In response to the recent police killings of George Floyd and Breonna Taylor, more than two dozen Black women in entertainment posted an open letter to Congress on June 25. It serves as a call to action to immediately pass the Health and Economic Recovery Omnibus Emergency Solutions (HEROES) Act.

The letter—which was addressed to Senate Majority Leader Mitch McConnell (R-Ky.) and Minority Leader Charles Schumer (D-N.Y.), and signed by Tina Knowles-Lawson and members of the Mothers of the Movement—also places emphasis on the need to fight voter suppression. 

“It’s the job of policymakers to ensure that our systems work, especially when there is a crisis like our current pandemic,” says the letter. “Thursday, June 25 marks the seventh anniversary of the Shelby County v. Holder case, in which the United States Supreme Court gutted the Voting Rights Act of 1965 and upended decades of progress. Over the past seven years, states and localities have reverted to discriminatory practices that restrict the voting rights of Black, Brown, Native and Asian American people and have put up unnecessary roadblocks to the ballot.”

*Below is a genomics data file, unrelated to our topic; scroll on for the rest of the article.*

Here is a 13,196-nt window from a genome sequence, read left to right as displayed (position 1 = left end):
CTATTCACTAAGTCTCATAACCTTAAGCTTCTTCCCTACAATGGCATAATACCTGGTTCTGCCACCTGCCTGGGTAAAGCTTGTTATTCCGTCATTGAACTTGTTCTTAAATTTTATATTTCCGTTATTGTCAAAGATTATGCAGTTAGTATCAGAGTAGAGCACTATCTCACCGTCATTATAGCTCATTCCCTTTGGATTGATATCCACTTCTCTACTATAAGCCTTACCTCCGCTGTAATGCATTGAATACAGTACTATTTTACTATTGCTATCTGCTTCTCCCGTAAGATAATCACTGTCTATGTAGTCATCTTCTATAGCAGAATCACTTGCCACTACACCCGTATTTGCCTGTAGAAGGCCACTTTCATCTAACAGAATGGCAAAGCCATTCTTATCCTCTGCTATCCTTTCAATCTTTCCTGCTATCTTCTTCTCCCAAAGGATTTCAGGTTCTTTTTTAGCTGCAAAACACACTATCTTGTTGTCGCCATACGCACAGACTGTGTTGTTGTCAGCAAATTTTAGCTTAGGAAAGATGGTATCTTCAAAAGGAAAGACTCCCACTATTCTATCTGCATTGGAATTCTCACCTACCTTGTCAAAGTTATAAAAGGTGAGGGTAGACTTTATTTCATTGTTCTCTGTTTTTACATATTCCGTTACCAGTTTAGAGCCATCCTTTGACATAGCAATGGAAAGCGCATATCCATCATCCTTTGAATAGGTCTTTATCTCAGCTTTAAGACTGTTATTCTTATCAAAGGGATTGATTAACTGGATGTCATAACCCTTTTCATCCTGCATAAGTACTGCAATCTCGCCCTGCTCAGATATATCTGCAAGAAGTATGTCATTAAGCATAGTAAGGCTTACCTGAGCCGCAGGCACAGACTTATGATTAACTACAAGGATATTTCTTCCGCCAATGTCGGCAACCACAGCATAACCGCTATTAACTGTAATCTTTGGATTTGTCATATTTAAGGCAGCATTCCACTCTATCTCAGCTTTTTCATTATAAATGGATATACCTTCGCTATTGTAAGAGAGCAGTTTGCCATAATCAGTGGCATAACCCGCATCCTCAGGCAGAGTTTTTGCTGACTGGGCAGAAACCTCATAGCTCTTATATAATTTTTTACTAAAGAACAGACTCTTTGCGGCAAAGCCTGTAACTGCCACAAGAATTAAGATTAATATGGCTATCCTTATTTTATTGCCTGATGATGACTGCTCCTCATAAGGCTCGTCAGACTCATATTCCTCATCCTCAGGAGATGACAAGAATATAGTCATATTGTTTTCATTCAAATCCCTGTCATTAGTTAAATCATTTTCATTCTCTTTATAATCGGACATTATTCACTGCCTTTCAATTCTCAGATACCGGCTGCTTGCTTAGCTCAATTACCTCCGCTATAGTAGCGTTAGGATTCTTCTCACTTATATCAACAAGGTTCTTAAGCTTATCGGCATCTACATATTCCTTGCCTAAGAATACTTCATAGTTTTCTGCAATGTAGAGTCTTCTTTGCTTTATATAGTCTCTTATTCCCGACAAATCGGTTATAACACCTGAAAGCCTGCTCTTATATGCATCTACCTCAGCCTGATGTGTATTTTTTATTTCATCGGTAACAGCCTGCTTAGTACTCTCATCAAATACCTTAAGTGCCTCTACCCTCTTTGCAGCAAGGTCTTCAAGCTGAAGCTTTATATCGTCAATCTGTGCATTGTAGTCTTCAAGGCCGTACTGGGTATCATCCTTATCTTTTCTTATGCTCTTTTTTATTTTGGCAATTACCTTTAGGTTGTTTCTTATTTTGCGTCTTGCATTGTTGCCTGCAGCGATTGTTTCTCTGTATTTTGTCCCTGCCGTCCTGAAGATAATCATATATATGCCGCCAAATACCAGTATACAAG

In addition to providing recent examples of the roadblocks that Black and Brown voters have faced in places like Milwaukee, Wisconsin, and Louisville, Kentucky, the letter pressures Congress to push the proposed $3.6 billion allocated in the HEROES Act to support the state administration of federal elections. The group of women say they will work with The Leadership Conference on Civil and Human Rights and All Voting is Local, via the And Still I Vote campaign, to increase advocacy.

The letter, which can be read here in its entirety, was signed by several Black entertainers—including Kelly Rowland, Viola Davis and Rashida Jones—as well as by the mothers of several victims of state-sanctioned violence: Gwenn Carr, Kadiatou Diallo, Sybrina Fulton, Maria Hamilton, Wanda Johnson, Wanda Cooper Jones, Representative Lucy McBath (D-Ga.), Tamika Palmer and Geneva Reed-Veal.